Lawyers, insurance professionals, builders and contractors want desperately to reinforce their message that the New York Scaffold Law increases construction costs, increases insurance premiums and contributes to the decrease of job opportunities so desperately needed in this recovering economy.
These laws (Labor Law 240/241/241-a) were enacted way back in the 19th century and are still active on the state’s books today. Essentially, these laws hold property owners, employers, contractors and their agents (such as their construction managers) “strictly liable” for any “gravity related” risks involving the erection, demolition, repair, alteration, painting, cleaning or pointing of a building or structure. Any fall off a ladder, even at a height of less than one foot off the ground, can result in a claim of enormous consequence. Over the years, the courts have defined “gravity related” to mean the risk of accident due to falling from an “elevated” work surface or being struck by a falling object which was improperly hoisted or inadequately secured from an elevated work surface. Furthermore, an owner or a contractor can still be held liable even if they don’t direct or control any of the work being done. In addition, any negligence on the part of the injured employee is not recognized even if he or she is 100% responsible for the accident that caused the injury.
Traditionally, employees injured “on the job” are compensated through Workers’ Compensation insurance which pays medical expense, lost wages and indemnity. Over the years this has proven to be an effective means of compensating injured workers as well as keeping the cost to their employers within reason. Labor laws, however, prevent recovery solely under Workers’ Compensation because they impose what is known as “strict liability” or “absolute liability.” In cases of strict or absolute liability, the owner is never exempt and Workers’ Compensation is not the only remedy available to an injured party. The only owners exempt from these laws are owners of one and two family homes who contract out for the work to be done. The owner doesn’t actually direct or controls the work being performed. In all other cases, the owner and the contractor are liable even if they are not directing the work being done nor do they control the work being done. Simply put, they have no defenses available to them even if the injured worker is found to be drunk or under the influence of drugs, or refuse to use safety equipment.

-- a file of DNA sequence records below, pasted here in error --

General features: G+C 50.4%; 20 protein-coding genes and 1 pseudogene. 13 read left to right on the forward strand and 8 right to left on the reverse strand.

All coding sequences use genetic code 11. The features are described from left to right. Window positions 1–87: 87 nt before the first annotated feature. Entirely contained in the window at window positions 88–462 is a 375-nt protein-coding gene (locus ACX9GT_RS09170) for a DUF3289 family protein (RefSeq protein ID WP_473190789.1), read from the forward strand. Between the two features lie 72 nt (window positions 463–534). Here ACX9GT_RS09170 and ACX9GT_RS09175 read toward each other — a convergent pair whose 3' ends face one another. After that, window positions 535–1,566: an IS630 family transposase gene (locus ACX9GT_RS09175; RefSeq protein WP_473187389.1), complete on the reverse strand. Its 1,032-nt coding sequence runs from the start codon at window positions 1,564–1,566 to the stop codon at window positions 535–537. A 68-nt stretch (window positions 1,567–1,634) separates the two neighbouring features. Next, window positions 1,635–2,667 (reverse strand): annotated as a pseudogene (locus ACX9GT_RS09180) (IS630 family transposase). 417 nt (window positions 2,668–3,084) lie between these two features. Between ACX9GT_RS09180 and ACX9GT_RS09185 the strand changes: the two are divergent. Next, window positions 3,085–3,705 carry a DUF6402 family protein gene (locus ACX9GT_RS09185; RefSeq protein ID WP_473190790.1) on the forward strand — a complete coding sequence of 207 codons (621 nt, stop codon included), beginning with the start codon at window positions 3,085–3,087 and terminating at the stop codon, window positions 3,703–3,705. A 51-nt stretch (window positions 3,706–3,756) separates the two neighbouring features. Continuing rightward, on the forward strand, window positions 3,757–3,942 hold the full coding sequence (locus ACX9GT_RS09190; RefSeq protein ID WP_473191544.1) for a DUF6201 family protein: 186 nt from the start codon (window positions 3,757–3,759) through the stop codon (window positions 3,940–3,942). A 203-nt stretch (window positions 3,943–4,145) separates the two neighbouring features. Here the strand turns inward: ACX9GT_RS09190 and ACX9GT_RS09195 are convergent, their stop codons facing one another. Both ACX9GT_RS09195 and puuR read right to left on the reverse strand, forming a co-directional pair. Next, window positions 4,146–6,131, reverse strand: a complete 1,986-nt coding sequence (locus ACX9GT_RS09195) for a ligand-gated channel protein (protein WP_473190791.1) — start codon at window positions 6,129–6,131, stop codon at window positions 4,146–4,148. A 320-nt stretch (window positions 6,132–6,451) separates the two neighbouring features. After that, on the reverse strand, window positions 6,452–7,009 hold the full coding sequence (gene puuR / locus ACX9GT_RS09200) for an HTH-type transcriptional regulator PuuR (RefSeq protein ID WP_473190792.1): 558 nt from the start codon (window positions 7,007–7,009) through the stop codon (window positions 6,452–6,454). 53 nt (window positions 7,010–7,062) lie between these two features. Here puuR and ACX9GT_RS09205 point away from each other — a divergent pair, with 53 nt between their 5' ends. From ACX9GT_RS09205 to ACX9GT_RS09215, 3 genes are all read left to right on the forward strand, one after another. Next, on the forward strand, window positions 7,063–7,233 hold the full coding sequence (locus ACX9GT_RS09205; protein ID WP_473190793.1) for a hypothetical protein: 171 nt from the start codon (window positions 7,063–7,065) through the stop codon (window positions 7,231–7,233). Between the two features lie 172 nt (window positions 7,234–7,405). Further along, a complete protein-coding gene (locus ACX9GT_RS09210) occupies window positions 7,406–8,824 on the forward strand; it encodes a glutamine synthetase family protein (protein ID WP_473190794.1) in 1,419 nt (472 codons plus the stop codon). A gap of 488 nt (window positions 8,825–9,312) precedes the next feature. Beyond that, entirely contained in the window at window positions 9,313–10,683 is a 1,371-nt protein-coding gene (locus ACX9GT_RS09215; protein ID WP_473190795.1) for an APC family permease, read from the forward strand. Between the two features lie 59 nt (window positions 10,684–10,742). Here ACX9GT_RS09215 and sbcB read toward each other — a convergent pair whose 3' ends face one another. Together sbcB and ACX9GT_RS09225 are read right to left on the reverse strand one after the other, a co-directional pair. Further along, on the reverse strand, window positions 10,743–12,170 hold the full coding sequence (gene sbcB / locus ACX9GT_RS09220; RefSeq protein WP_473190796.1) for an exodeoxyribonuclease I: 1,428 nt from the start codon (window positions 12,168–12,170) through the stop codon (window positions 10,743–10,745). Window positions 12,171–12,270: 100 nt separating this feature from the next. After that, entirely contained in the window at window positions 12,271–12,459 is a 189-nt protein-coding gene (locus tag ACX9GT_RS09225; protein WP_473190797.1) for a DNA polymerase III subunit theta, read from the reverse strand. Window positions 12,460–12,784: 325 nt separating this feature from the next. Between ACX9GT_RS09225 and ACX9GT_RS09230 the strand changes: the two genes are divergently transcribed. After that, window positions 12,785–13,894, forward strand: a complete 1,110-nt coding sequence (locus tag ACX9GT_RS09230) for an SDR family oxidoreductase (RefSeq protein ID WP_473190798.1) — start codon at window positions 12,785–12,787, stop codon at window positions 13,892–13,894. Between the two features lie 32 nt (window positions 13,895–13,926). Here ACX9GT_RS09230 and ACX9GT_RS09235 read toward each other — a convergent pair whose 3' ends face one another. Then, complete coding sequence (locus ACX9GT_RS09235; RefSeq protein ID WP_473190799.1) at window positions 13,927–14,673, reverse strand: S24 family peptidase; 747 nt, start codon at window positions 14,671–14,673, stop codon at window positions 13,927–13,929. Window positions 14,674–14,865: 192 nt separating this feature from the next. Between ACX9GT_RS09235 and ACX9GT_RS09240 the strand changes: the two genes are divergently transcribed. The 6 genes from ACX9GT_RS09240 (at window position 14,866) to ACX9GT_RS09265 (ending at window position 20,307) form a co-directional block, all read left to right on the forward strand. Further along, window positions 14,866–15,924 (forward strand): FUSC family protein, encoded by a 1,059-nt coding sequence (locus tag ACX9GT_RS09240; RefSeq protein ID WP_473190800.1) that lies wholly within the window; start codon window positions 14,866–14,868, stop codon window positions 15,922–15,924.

The result is that insurance for contractors and building owners in New York has become virtually unaffordable and is becoming more and more difficult to obtain regardless of price.
If you are a contractor, a sub-contractor, a construction manager and/or a building owner, these laws have a tremendous impact on your business. To find out more about how you can protect yourself and your assets, we suggest that you contact your insurance agent without delay. The business you save may be your own!
- Karen Skoler, CPCU